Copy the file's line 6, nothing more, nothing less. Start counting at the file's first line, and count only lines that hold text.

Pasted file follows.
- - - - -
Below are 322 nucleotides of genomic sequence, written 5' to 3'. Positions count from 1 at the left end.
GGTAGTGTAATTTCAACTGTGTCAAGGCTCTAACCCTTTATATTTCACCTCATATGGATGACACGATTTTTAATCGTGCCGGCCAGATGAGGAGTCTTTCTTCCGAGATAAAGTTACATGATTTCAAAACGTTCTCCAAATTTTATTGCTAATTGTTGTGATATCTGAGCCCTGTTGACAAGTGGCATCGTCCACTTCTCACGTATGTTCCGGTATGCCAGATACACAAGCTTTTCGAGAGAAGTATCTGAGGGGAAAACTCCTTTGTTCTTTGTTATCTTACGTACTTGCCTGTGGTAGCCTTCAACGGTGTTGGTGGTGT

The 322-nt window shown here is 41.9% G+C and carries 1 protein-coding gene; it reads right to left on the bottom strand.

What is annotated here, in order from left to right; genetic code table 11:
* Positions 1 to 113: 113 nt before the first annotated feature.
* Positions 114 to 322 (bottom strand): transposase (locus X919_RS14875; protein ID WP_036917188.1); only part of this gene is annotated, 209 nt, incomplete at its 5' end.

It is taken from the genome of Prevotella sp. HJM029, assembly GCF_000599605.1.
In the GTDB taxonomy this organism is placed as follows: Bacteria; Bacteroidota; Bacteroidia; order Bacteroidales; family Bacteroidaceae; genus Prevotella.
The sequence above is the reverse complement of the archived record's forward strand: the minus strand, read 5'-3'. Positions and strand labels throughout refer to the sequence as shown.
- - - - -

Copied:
* Positions 114 to 322 (bottom strand): transposase (locus X919_RS14875; protein ID WP_036917188.1); only part of this gene is annotated, 209 nt, incomplete at its 5' end.